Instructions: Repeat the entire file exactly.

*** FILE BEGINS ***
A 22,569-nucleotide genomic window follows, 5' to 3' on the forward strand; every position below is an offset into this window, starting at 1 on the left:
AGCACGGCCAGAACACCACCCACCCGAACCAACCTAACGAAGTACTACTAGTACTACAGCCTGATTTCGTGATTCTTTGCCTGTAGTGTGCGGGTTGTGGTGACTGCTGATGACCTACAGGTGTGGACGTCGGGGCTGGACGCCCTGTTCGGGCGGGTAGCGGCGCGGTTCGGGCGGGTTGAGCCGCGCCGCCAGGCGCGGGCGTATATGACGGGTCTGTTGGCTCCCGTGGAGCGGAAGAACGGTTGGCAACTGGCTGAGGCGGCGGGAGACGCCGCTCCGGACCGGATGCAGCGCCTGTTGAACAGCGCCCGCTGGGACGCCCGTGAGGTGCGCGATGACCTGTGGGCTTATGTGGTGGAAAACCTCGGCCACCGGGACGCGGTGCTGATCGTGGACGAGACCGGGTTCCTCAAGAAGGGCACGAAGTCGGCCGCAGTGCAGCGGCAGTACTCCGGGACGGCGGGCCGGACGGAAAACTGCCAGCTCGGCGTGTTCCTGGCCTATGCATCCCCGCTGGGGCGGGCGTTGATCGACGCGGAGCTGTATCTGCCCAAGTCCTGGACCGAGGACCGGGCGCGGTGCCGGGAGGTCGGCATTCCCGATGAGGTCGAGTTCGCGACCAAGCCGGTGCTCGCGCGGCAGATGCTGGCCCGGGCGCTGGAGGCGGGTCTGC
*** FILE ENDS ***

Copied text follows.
A 22,569-nucleotide genomic window follows, 5' to 3' on the forward strand; every position below is an offset into this window, starting at 1 on the left:
AGCACGGCCAGAACACCACCCACCCGAACCAACCTAACGAAGTACTACTAGTACTACAGCCTGATTTCGTGATTCTTTGCCTGTAGTGTGCGGGTTGTGGTGACTGCTGATGACCTACAGGTGTGGACGTCGGGGCTGGACGCCCTGTTCGGGCGGGTAGCGGCGCGGTTCGGGCGGGTTGAGCCGCGCCGCCAGGCGCGGGCGTATATGACGGGTCTGTTGGCTCCCGTGGAGCGGAAGAACGGTTGGCAACTGGCTGAGGCGGCGGGAGACGCCGCTCCGGACCGGATGCAGCGCCTGTTGAACAGCGCCCGCTGGGACGCCCGTGAGGTGCGCGATGACCTGTGGGCTTATGTGGTGGAAAACCTCGGCCACCGGGACGCGGTGCTGATCGTGGACGAGACCGGGTTCCTCAAGAAGGGCACGAAGTCGGCCGCAGTGCAGCGGCAGTACTCCGGGACGGCGGGCCGGACGGAAAACTGCCAGCTCGGCGTGTTCCTGGCCTATGCATCCCCGCTGGGGCGGGCGTTGATCGACGCGGAGCTGTATCTGCCCAAGTCCTGGACCGAGGACCGGGCGCGGTGCCGGGAGGTCGGCATTCCCGATGAGGTCGAGTTCGCGACCAAGCCGGTGCTCGCGCGGCAGATGCTGGCCCGGGCGCTGGAGGCGGGTCTGC